Long hitters should keep their drivers in the bag to avoid the creek at the end of the fairway. This steeply pitched green will penalize shots that come up short, and yet putting from above the hole is tricky at best. A solid par here will start your back nine off on the right foot.
The creek that crosses the fairway in front of this green is known as "Husbands Run". Feeding shorebirds are often seen here. Look for two of Delaware's rare species; the Great Blue Heron and the Snowy White Egret.
On this long, three-shot par 5, tee shots generally get little roll. A drive to the heavily-wooded right side could spell trouble. Getting up and down from the large bunkers fronting the green is tough. The green contains some severe slopes and it pays to stay below the hole.
This relatively short par 4 is well bunkered. If you carry the fairway bunkers on the left, you'll be rewarded with a short-iron approach. Think birdie!
This long, uphill par 3 is one of the hardest holes on the course and definitely ranks as the most difficult of the par threes. Many players will need to go with a wood from the tee. Large, deep bunkers surround the elevated green. The front third of the green is sneaky fast if you are above the hole. Take your three here and run to the 14th tee!
Husbands Run crosses the tee complex and is home to many reptiles including non-poisonous snakes ("queen" also referred to as a "willow", "leather" or common "water"), a variety of turtles (Painted, Mush and Snapper) and an abundance of various species of frogs.
This par 4 is one of DuPont's best driving holes. Favor the left side while avoiding the bunkers. The relatively flat green will reward good shots, but go long or left and you'll be facing a big number.
This contender to be the signature hole has earned its reputation as the hardest hole on the course. Favor the left side to avoid the creek that wanders down the right rough. However, the further right you are, the better the approach angle to the green sitting on the far side of the creek. There is a bailout area short of the green but the angle can turn even a simple layup into a tricky shot. The large green is prone to three putts if you misjudge your approach.
Husbands Run guards the right side of this hole. The creek bed features planted aquatic vegatation. A natural wetland begins at the green and continues beyond it. A bluebird box can also be seen in this area.
Take advantage of the generous landing area and let it fly off the tee. Avoid the bunkers and the trees on your second and you'll be left with a routine wedge shot to set up a chance for the birdie.
A seasonal wetland divides the tee complex. These important wildlife habitat areas form ponds in the wet season, while remaining dry the rest of the year. Naturalized fescue grasses are dominant. Many frog species lay their eggs in seasonal wetlands to protect them from fish and other predators.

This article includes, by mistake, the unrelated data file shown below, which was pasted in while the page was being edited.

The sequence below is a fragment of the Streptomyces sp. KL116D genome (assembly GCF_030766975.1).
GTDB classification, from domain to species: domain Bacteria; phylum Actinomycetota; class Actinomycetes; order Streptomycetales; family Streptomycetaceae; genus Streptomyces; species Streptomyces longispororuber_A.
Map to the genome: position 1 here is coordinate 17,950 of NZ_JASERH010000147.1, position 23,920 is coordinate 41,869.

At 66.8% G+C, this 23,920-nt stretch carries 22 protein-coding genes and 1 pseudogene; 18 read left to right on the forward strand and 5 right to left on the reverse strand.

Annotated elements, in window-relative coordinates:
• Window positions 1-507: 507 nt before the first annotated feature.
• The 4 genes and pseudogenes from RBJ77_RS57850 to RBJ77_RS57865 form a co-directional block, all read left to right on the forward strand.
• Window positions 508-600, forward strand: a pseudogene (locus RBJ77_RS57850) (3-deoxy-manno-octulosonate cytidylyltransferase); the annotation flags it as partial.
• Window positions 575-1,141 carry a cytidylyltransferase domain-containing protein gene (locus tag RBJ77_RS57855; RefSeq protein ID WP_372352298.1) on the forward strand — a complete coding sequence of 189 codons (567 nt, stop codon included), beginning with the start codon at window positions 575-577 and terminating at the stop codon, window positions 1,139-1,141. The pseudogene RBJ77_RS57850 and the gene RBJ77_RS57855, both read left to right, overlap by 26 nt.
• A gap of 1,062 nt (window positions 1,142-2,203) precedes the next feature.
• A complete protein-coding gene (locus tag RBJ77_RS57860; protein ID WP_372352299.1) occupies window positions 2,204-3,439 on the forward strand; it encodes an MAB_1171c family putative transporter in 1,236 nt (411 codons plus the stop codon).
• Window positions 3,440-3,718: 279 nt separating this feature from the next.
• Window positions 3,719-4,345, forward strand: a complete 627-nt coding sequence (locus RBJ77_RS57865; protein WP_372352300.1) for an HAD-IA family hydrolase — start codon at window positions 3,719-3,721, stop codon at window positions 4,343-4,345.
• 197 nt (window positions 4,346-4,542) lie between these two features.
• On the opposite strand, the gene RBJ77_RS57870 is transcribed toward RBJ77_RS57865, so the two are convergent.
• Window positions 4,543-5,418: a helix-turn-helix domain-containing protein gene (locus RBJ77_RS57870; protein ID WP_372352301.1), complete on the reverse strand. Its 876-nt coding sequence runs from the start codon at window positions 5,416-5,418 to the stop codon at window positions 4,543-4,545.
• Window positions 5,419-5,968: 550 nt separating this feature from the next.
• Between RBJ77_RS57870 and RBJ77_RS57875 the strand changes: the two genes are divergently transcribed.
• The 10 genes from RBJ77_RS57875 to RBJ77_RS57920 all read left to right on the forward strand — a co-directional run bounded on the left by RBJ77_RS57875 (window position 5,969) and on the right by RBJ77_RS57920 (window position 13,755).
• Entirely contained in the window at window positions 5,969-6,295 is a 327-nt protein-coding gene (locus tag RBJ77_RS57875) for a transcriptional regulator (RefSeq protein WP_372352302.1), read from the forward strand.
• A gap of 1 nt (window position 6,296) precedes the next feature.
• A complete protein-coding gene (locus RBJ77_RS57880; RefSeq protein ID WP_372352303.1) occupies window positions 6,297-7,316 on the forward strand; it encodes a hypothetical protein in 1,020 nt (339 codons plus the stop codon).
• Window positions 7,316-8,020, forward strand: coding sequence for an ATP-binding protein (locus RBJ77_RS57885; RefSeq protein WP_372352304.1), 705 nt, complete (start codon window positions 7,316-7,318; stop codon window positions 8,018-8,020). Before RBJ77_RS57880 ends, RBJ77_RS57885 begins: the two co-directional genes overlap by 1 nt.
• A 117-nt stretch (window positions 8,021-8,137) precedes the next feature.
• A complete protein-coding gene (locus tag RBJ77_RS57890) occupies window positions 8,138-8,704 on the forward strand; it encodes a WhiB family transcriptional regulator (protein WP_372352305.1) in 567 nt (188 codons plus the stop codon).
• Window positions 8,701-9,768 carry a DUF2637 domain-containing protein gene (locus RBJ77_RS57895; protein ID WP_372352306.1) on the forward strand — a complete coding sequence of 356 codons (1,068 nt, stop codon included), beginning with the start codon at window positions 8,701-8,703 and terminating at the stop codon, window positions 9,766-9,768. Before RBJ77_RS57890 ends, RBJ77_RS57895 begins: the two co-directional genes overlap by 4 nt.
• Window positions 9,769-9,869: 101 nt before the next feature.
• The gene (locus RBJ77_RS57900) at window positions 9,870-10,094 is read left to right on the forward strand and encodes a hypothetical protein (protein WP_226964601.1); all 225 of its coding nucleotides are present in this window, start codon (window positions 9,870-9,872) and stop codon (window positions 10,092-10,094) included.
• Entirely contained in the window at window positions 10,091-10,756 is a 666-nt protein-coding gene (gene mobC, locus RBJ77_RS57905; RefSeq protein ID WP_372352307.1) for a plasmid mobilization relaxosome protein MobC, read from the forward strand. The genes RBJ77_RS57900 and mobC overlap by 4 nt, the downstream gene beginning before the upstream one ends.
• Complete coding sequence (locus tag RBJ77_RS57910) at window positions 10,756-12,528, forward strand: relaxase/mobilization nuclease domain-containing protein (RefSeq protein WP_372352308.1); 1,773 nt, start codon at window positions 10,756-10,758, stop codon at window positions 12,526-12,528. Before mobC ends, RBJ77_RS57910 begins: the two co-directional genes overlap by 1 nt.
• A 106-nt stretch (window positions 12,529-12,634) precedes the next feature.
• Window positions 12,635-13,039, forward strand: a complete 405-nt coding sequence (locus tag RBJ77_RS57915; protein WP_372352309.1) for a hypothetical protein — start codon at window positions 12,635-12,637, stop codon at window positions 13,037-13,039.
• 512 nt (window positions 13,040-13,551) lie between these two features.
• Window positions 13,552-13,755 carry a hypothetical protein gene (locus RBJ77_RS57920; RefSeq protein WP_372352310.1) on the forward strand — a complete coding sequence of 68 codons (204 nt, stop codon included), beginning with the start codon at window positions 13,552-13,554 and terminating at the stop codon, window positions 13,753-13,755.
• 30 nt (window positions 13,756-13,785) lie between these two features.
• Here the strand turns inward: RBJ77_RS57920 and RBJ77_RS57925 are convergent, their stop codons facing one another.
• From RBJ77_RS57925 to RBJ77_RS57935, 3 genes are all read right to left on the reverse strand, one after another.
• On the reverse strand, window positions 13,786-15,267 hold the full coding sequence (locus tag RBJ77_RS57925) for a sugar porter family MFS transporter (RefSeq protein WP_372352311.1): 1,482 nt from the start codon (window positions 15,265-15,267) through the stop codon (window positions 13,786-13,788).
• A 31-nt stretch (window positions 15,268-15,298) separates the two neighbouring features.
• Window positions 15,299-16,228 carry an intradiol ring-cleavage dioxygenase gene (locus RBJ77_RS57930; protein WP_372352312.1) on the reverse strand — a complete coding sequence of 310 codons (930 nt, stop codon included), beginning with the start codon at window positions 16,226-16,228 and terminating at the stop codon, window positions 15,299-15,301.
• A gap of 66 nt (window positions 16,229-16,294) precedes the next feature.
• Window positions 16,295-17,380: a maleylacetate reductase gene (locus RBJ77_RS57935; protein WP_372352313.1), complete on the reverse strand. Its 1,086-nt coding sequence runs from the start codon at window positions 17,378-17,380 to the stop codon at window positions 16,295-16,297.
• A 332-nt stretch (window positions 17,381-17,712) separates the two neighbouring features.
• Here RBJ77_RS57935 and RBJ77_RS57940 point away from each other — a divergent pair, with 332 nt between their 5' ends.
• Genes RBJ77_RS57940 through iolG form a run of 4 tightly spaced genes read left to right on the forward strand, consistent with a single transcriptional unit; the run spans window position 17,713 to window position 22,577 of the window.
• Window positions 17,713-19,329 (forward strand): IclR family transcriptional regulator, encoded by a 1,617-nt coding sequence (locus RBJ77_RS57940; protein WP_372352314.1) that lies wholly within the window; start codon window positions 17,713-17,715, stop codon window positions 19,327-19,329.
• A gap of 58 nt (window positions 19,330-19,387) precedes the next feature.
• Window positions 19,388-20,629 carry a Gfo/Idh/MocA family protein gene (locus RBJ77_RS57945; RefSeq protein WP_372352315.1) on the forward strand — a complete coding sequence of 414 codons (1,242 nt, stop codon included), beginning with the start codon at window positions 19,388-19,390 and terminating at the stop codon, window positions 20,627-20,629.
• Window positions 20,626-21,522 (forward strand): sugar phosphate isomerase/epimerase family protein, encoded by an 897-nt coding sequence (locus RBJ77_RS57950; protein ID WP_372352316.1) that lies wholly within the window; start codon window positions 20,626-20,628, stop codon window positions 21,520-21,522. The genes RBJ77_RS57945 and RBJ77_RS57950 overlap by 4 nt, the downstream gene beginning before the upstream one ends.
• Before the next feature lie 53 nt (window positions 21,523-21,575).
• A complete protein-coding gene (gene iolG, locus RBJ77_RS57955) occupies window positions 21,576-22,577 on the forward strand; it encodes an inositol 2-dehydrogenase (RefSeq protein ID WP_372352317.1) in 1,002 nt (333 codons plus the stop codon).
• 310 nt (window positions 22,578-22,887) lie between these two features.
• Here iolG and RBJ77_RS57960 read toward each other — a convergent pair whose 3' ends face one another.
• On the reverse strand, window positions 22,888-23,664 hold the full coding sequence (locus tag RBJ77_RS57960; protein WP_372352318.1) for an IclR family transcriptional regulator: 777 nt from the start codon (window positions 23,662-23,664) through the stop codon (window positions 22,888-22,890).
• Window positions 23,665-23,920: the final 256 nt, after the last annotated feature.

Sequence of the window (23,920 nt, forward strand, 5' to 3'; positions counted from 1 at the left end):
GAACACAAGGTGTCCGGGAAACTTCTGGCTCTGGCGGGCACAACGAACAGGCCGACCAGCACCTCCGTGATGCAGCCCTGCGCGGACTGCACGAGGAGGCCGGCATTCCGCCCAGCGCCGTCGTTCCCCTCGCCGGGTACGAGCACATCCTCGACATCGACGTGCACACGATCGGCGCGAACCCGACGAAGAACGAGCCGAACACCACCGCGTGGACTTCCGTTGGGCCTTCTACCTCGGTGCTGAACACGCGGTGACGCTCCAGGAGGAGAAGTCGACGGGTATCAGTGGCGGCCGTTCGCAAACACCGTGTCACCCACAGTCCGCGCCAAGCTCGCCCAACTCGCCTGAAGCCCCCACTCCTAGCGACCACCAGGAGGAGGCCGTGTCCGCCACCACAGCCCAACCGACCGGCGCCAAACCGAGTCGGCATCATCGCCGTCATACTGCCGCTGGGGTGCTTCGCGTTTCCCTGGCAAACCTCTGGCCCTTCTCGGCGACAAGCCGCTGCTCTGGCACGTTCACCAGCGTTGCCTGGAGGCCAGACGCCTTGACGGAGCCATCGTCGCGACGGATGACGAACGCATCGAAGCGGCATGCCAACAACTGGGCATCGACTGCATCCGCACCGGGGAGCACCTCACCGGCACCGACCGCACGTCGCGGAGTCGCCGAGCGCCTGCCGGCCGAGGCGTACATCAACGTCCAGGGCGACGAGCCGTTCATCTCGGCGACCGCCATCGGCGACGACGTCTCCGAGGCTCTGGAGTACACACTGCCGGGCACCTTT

DuPont's most picturesque par 3 plays slightly downhill but often into a quartering breeze, making club selection a challenge. A ridge divides the green into distinct right and left sides, placing a premium on accuracy. Matches are often decided on this deceptive little hole!
The quality of Husbands Run, to the right of the hole, improved dramatically with environmental enhancements in 2005. The maintenance building, wash-off area and surrounding asphalt were all removed. The creek surroundings were planted with native grasses. This natural area will be left undisturbed, creating more valuable wildlife habitat.
DuPont's Signature Hole features a generous landing area on the right side of the stream. From there you'll have a long, uphill second shot to an elevated, well-bunkered green. More daring players should go left of the stream to the smaller fairway for a shorter approach shot. Good luck!
Willow Run crosses this fairway. Vegetative buffers such as taller grasses, emergent plants, and shrubs planted on either side of the creek stabilize the stream banks with their aggressive root systems and act as nutrient filters.
| White ||374||4||6/6|
| Green ||350||4||6/6|
Our par 71 Nemours Course was built in 1938 and has three sets of tees to choose from, with yardage ranging from 5366 yards to 6230 yards. On this undulating course with varying elevation and lies, fairways are narrow and greens are small to medium sized, so there is a premium on accuracy. The front nine starts off with two relatively flat and short holes, but don't be fooled as certain challenges lie ahead. The 3rd hole, a 416 yard par 4, offers a difficult challenge with it's drastic elevation change and is followed by the 4th hole; a narrow and difficult 358 yard par 4 which is also the number 1 handicap hole. This picturesque course can lull you to comfort, but be prepared to finish strong because the 605 yard 18th hole is a challenge.